| Singapore Urged to Regulate Piracy
March 18, 1998 (SINGAPORE) -- Piracy across all segments of the
industry has become more prevalent in the Singapore domestic
market and in exports, according to a report issued by the
International Intellectual Property Alliance.
|In its 1998 annual review of piracy and copyright infringement,
the international body urged the U.S. government to place
Singapore on its Priority Watch list. If adopted by the U.S.
Trade Representative when it submits a report to congress in late
April, the move could mean greater scrutiny of Singapore's trade
"Singapore should adjust its enforcement policies to respond to
the greater investigative challenge posed by organized rings
engaged in the manufacture and distribution of digital pirate
products," said the report.
In its latest survey, the alliance showed that U.S. copyright
owners for motions pictures, music recordings, computer programs
and books lost as much as US$124.9 million in 1997, more than
double the US$59.1 million in 1996. The private alliance consists
of 1,350 copyright owners from the film, music, software and book
publishing industries in the United States. It includes most
major entertainment, publishing and software companies.
The alliance showed that the highest level of piracy was seen in
computer entertainment programs, with up to 68 percent of all
software being pirated, creating losses of about US$58.1 million
for U.S. makers. The second biggest category was computer
programs for business applications, accounting for losses of
US$45.5 million or about 56 percent of piracy in the domestic
market, said the alliance.
The agency said that piracy levels in motion pictures and music
recordings were lower at 15 percent and 30 percent, with both
accounting for about US$20.3 million in losses for U.S. makers.
While acknowledging that Singapore had made great strides in
combating piracy in the late 1980s, the report said the country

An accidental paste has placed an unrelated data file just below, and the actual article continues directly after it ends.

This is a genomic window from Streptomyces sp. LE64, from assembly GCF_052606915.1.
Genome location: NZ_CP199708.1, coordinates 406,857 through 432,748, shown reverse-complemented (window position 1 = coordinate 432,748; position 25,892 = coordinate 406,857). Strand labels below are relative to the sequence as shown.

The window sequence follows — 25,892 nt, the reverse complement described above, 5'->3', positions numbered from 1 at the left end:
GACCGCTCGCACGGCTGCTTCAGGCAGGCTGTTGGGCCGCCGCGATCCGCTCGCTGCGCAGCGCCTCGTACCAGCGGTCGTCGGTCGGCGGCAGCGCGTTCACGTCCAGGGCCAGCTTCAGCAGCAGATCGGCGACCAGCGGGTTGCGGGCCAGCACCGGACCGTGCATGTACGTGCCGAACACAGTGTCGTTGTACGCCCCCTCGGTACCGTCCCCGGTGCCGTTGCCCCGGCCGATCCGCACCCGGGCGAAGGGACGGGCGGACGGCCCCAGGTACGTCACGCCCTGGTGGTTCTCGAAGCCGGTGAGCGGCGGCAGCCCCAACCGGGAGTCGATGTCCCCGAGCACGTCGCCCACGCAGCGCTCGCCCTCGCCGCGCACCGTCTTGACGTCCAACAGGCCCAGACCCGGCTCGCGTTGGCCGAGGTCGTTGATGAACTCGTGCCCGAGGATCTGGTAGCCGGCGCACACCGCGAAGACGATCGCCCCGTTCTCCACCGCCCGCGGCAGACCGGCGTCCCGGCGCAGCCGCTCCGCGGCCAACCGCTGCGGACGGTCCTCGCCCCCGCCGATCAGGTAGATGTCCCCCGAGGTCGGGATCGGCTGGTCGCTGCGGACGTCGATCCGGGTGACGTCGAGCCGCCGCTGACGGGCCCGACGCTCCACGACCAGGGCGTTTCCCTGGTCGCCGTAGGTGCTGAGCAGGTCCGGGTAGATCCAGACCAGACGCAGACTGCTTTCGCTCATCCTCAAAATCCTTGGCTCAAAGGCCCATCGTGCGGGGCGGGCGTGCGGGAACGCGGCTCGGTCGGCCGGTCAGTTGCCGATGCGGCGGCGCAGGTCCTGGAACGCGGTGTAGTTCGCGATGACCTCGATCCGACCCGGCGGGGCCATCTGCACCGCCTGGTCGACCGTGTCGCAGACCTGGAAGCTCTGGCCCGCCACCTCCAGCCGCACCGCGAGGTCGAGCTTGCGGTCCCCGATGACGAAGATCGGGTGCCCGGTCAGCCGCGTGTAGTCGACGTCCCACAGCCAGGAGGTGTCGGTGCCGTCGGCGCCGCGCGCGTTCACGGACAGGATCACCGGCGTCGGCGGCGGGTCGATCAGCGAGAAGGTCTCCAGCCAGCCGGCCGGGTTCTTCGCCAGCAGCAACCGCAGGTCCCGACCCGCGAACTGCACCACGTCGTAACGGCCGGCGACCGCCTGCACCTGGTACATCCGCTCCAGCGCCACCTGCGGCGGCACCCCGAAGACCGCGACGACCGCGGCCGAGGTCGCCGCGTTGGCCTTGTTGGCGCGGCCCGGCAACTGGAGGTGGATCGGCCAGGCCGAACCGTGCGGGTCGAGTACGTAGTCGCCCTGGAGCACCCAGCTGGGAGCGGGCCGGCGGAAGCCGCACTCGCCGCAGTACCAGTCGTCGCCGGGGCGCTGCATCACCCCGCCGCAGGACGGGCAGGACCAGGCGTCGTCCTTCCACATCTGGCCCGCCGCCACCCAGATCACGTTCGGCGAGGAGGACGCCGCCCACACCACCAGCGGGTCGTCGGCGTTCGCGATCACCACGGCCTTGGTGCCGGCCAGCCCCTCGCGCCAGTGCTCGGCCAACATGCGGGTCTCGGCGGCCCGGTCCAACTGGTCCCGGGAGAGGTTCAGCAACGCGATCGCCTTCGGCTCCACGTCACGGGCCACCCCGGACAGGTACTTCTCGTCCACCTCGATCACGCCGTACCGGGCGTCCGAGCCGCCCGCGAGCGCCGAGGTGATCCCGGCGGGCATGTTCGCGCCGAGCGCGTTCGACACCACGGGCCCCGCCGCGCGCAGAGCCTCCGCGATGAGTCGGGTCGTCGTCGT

is now "ill-equipped to deal with the resurgence of piracy."
The agency said: "Perhaps, most urgently, tighter regulation of
Singapore's optical media production and mastering facilities is
needed, lest the huge overcapacity be increasingly devoted to
Singapore, a technological leader in the region, should ratify
and implement the World Intellectual Property Organization
Copyright Treaty as soon as possible, said the report.
In the area of computer piracy, the agency said: "Singapore is in
the midst of an epidemic of software piracy. As in many Asian
markets, pirate products at retail prices consists increasingly
of compilation CD-ROMs that may contain a diverse menu of
business and entertainment applications from a number of
different copyright owners."
A stronger regulatory regime, and political will to implement it
aggressively are needed if the government is to assert enough
control over CD-ROM production facilities to deter, detect and
punish pirate production, said the agency.
Additional legislation is now needed to cure deficiencies which
the recent amendments don't adequately address, such as outlawing
the traffic in bottled recordings, and to fix some new problems
which the amendments have created, said the agency.
The agency said Singapore made great strides in January this year
to enact a comprehensive copyright amendment bill. But more needs
to be done to enforce copyrights in Singapore.
The government needs to address the issue of a compulsory
licensing system under which foreign works can be translated
and/or reprinted in Singapore consistent with international
(Joseph Rajendran, Asia BizTech Correspondent)